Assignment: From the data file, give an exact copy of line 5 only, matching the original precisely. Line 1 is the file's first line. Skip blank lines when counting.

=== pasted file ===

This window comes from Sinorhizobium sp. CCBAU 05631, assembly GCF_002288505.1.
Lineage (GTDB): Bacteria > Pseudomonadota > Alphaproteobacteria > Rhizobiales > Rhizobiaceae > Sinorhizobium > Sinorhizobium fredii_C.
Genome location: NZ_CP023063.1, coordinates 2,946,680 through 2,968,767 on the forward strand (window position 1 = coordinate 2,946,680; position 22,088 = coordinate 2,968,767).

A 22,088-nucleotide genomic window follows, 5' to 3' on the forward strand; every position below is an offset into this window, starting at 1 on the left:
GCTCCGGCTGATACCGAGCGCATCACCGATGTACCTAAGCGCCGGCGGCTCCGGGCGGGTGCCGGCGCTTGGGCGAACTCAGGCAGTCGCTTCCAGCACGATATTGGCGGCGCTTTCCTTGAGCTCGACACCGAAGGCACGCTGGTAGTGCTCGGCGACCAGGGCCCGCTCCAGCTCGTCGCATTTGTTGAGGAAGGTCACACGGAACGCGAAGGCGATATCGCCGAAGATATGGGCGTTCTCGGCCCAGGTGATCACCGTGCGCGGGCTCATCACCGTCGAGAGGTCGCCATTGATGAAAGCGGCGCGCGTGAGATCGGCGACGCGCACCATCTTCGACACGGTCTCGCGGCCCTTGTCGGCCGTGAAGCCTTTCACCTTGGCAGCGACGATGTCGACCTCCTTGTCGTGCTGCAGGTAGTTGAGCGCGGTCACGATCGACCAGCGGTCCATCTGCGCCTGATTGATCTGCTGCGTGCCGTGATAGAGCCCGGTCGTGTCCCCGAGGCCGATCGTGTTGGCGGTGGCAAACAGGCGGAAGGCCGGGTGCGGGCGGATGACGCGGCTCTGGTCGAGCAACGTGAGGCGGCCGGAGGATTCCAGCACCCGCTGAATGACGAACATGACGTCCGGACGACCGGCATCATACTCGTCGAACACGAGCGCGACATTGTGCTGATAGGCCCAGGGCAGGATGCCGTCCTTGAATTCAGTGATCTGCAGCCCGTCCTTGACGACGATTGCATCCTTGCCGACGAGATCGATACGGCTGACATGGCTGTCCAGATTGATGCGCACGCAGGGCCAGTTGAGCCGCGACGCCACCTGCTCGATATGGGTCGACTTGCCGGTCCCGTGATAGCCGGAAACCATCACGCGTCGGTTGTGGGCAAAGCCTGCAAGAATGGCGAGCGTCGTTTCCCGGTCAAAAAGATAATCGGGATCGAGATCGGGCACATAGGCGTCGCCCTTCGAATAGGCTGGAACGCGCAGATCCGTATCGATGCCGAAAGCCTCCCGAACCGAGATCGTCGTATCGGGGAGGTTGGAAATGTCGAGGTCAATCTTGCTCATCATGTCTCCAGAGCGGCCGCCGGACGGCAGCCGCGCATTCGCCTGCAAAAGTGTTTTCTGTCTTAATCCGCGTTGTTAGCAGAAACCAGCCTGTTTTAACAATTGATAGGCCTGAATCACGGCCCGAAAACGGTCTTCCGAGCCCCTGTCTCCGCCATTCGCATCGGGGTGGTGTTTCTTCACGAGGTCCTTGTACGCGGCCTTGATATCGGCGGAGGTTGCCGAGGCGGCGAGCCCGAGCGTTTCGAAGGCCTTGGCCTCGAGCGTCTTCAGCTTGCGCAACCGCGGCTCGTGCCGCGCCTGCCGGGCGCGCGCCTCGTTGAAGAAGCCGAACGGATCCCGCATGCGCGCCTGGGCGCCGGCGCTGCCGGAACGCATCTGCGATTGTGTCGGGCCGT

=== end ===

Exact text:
GCTCCGGCTGATACCGAGCGCATCACCGATGTACCTAAGCGCCGGCGGCTCCGGGCGGGTGCCGGCGCTTGGGCGAACTCAGGCAGTCGCTTCCAGCACGATATTGGCGGCGCTTTCCTTGAGCTCGACACCGAAGGCACGCTGGTAGTGCTCGGCGACCAGGGCCCGCTCCAGCTCGTCGCATTTGTTGAGGAAGGTCACACGGAACGCGAAGGCGATATCGCCGAAGATATGGGCGTTCTCGGCCCAGGTGATCACCGTGCGCGGGCTCATCACCGTCGAGAGGTCGCCATTGATGAAAGCGGCGCGCGTGAGATCGGCGACGCGCACCATCTTCGACACGGTCTCGCGGCCCTTGTCGGCCGTGAAGCCTTTCACCTTGGCAGCGACGATGTCGACCTCCTTGTCGTGCTGCAGGTAGTTGAGCGCGGTCACGATCGACCAGCGGTCCATCTGCGCCTGATTGATCTGCTGCGTGCCGTGATAGAGCCCGGTCGTGTCCCCGAGGCCGATCGTGTTGGCGGTGGCAAACAGGCGGAAGGCCGGGTGCGGGCGGATGACGCGGCTCTGGTCGAGCAACGTGAGGCGGCCGGAGGATTCCAGCACCCGCTGAATGACGAACATGACGTCCGGACGACCGGCATCATACTCGTCGAACACGAGCGCGACATTGTGCTGATAGGCCCAGGGCAGGATGCCGTCCTTGAATTCAGTGATCTGCAGCCCGTCCTTGACGACGATTGCATCCTTGCCGACGAGATCGATACGGCTGACATGGCTGTCCAGATTGATGCGCACGCAGGGCCAGTTGAGCCGCGACGCCACCTGCTCGATATGGGTCGACTTGCCGGTCCCGTGATAGCCGGAAACCATCACGCGTCGGTTGTGGGCAAAGCCTGCAAGAATGGCGAGCGTCGTTTCCCGGTCAAAAAGATAATCGGGATCGAGATCGGGCACATAGGCGTCGCCCTTCGAATAGGCTGGAACGCGCAGATCCGTATCGATGCCGAAAGCCTCCCGAACCGAGATCGTCGTATCGGGGAGGTTGGAAATGTCGAGGTCAATCTTGCTCATCATGTCTCCAGAGCGGCCGCCGGACGGCAGCCGCGCATTCGCCTGCAAAAGTGTTTTCTGTCTTAATCCGCGTTGTTAGCAGAAACCAGCCTGTTTTAACAATTGATAGGCCTGAATCACGGCCCGAAAACGGTCTTCCGAGCCCCTGTCTCCGCCATTCGCATCGGGGTGGTGTTTCTTCACGAGGTCCTTGTACGCGGCCTTGATATCGGCGGAGGTTGCCGAGGCGGCGAGCCCGAGCGTTTCGAAGGCCTTGGCCTCGAGCGTCTTCAGCTTGCGCAACCGCGGCTCGTGCCGCGCCTGCCGGGCGCGCGCCTCGTTGAAGAAGCCGAACGGATCCCGCATGCGCGCCTGGGCGCCGGCGCTGCCGGAACGCATCTGCGATTGTGTCGGGCCGT